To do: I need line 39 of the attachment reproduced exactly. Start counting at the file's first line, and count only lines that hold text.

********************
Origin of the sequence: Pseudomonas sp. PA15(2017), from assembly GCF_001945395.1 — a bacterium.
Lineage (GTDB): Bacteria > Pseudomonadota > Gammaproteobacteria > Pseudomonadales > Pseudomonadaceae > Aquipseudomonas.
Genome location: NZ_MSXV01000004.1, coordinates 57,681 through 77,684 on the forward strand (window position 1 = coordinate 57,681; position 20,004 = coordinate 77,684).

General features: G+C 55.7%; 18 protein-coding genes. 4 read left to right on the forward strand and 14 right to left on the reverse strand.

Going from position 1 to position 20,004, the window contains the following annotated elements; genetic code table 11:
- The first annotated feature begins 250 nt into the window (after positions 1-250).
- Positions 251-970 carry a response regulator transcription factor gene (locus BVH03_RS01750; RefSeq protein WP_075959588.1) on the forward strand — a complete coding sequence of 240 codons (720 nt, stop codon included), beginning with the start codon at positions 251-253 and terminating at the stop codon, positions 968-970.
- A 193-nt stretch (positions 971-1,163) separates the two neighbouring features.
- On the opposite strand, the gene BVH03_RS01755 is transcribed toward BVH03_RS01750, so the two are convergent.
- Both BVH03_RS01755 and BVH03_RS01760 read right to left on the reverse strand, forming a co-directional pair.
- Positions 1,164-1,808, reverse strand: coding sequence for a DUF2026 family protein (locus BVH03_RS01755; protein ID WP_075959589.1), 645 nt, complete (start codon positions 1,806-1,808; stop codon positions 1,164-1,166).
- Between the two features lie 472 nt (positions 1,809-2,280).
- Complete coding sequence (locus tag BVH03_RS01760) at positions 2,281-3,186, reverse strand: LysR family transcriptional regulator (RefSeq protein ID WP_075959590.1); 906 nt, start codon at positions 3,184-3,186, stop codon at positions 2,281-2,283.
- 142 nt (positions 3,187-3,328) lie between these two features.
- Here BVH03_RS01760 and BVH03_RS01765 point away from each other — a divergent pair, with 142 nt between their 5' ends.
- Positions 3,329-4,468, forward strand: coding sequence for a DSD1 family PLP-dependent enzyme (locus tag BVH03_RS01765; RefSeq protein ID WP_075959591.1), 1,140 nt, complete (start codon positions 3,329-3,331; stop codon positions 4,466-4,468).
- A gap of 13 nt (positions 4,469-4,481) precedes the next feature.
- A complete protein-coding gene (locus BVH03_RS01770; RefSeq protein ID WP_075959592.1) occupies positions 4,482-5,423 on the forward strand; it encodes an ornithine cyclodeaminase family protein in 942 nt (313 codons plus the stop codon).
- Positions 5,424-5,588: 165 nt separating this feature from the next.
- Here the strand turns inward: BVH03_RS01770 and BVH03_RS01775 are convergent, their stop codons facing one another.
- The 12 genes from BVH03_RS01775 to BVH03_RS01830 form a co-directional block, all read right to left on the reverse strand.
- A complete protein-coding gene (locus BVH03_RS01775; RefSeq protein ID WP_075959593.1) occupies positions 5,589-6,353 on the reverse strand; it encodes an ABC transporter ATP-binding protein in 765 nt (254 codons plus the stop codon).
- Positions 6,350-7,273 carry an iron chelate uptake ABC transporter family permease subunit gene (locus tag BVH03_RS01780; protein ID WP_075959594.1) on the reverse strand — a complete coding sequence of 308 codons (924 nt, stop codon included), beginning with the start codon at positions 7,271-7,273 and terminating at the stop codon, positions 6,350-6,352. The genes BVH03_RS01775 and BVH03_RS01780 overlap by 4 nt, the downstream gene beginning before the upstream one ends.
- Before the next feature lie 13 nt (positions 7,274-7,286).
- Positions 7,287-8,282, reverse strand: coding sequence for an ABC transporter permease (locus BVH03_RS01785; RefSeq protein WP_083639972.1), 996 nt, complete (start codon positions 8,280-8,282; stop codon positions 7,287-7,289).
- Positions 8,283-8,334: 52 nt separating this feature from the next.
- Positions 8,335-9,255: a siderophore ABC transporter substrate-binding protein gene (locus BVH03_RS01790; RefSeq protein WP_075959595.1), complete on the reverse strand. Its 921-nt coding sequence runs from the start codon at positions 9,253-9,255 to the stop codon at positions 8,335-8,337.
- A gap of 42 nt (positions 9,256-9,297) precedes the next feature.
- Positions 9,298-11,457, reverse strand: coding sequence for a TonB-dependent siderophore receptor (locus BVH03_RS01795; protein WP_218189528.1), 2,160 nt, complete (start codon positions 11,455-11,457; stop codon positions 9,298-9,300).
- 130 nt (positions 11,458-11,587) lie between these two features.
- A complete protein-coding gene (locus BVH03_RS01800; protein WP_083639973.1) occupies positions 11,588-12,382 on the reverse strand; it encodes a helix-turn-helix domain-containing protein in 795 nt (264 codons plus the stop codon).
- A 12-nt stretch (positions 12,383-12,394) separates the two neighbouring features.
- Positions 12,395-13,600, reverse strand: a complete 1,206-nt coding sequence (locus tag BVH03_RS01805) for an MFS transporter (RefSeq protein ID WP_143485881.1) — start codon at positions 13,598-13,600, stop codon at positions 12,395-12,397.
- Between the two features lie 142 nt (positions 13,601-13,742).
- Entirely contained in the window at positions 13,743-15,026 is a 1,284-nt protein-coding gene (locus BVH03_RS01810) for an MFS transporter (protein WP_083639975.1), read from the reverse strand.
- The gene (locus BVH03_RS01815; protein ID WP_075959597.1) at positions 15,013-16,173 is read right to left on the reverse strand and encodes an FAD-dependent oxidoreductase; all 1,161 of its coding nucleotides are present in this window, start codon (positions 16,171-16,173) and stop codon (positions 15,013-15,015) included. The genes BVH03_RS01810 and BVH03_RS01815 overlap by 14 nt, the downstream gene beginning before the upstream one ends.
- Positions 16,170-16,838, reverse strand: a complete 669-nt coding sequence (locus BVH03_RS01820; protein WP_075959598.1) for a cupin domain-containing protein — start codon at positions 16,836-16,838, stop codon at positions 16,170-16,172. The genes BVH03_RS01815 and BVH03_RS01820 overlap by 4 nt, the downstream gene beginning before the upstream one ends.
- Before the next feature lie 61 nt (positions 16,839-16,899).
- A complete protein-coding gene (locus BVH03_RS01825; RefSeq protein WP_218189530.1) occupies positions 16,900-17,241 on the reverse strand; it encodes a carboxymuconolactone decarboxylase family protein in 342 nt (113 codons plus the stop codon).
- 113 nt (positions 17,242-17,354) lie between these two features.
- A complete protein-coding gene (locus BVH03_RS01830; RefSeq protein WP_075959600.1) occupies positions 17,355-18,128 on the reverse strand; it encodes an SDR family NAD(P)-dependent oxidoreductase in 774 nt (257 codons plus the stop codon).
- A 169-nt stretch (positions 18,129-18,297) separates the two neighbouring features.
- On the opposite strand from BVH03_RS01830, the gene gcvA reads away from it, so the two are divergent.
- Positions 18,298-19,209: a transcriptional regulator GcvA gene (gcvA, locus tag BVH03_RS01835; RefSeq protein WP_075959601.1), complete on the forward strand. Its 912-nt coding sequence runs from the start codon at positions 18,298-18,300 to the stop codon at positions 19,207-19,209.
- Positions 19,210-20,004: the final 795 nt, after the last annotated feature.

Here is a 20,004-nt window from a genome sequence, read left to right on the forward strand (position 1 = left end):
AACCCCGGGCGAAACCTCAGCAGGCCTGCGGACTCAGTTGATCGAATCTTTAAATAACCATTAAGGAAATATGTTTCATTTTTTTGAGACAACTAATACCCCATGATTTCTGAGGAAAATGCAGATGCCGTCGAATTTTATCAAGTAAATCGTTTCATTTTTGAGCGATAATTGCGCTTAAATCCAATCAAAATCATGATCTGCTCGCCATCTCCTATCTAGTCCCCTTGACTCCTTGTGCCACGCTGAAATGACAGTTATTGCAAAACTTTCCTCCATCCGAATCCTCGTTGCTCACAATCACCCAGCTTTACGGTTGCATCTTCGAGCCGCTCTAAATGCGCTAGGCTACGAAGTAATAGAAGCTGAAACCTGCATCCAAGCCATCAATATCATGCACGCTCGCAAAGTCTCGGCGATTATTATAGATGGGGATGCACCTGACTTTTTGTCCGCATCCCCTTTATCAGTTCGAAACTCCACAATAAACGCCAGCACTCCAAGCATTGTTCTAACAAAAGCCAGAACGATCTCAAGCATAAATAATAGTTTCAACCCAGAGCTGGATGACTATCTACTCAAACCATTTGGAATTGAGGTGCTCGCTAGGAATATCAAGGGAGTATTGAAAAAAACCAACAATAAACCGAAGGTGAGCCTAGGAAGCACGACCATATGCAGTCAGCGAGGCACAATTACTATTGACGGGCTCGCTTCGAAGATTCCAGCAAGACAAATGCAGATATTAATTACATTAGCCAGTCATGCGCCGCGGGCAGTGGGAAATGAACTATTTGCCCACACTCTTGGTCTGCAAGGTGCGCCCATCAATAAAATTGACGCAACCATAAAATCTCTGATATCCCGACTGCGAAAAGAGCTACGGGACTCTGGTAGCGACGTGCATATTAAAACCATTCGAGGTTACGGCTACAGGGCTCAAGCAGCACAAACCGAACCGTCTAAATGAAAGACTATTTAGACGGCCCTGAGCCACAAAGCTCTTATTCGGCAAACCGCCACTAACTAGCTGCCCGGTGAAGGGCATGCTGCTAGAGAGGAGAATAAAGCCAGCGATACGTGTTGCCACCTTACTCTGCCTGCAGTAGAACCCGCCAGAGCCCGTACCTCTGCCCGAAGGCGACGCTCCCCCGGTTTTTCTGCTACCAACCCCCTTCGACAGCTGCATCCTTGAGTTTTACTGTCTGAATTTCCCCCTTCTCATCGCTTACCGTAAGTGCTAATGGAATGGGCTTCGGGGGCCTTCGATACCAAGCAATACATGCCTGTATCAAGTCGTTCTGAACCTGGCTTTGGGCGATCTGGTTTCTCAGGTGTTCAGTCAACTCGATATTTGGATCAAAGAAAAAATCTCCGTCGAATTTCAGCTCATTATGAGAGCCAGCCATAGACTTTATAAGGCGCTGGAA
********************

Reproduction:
- A complete protein-coding gene (locus BVH03_RS01825; RefSeq protein WP_218189530.1) occupies positions 16,900-17,241 on the reverse strand; it encodes a carboxymuconolactone decarboxylase family protein in 342 nt (113 codons plus the stop codon).